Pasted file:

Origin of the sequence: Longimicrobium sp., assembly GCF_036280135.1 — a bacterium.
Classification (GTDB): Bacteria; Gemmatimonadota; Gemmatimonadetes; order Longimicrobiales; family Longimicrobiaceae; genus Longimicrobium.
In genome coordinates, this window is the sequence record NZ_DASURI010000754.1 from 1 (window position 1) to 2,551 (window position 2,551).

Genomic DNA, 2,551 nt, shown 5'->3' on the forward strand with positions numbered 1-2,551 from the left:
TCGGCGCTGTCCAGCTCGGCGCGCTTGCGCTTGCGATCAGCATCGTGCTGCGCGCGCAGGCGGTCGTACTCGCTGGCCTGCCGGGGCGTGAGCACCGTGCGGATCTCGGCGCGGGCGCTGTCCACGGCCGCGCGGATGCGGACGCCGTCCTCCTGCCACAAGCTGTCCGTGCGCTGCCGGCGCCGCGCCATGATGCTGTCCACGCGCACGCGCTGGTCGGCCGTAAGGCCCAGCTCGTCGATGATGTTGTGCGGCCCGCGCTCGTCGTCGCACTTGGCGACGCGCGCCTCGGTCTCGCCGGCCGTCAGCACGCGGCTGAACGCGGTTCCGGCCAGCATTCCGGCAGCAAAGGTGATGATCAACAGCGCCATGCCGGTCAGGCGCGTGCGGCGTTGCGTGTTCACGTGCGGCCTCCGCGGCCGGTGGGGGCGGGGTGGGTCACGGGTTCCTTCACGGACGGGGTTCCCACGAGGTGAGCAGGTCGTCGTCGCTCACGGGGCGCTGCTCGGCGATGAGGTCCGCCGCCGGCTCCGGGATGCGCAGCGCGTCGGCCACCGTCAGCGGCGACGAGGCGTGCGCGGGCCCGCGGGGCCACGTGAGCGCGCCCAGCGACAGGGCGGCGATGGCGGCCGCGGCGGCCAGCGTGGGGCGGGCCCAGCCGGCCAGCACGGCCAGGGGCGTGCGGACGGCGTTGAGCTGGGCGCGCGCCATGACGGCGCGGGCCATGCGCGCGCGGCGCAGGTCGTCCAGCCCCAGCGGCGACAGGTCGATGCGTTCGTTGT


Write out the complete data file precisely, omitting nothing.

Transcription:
Origin of the sequence: Longimicrobium sp., assembly GCF_036280135.1 — a bacterium.
Classification (GTDB): Bacteria; Gemmatimonadota; Gemmatimonadetes; order Longimicrobiales; family Longimicrobiaceae; genus Longimicrobium.
In genome coordinates, this window is the sequence record NZ_DASURI010000754.1 from 1 (window position 1) to 2,551 (window position 2,551).

Genomic DNA, 2,551 nt, shown 5'->3' on the forward strand with positions numbered 1-2,551 from the left:
TCGGCGCTGTCCAGCTCGGCGCGCTTGCGCTTGCGATCAGCATCGTGCTGCGCGCGCAGGCGGTCGTACTCGCTGGCCTGCCGGGGCGTGAGCACCGTGCGGATCTCGGCGCGGGCGCTGTCCACGGCCGCGCGGATGCGGACGCCGTCCTCCTGCCACAAGCTGTCCGTGCGCTGCCGGCGCCGCGCCATGATGCTGTCCACGCGCACGCGCTGGTCGGCCGTAAGGCCCAGCTCGTCGATGATGTTGTGCGGCCCGCGCTCGTCGTCGCACTTGGCGACGCGCGCCTCGGTCTCGCCGGCCGTCAGCACGCGGCTGAACGCGGTTCCGGCCAGCATTCCGGCAGCAAAGGTGATGATCAACAGCGCCATGCCGGTCAGGCGCGTGCGGCGTTGCGTGTTCACGTGCGGCCTCCGCGGCCGGTGGGGGCGGGGTGGGTCACGGGTTCCTTCACGGACGGGGTTCCCACGAGGTGAGCAGGTCGTCGTCGCTCACGGGGCGCTGCTCGGCGATGAGGTCCGCCGCCGGCTCCGGGATGCGCAGCGCGTCGGCCACCGTCAGCGGCGACGAGGCGTGCGCGGGCCCGCGGGGCCACGTGAGCGCGCCCAGCGACAGGGCGGCGATGGCGGCCGCGGCGGCCAGCGTGGGGCGGGCCCAGCCGGCCAGCACGGCCAGGGGCGTGCGGACGGCGTTGAGCTGGGCGCGCGCCATGACGGCGCGGGCCATGCGCGCGCGGCGCAGGTCGTCCAGCCCCAGCGGCGACAGGTCGATGCGTTCGTTGT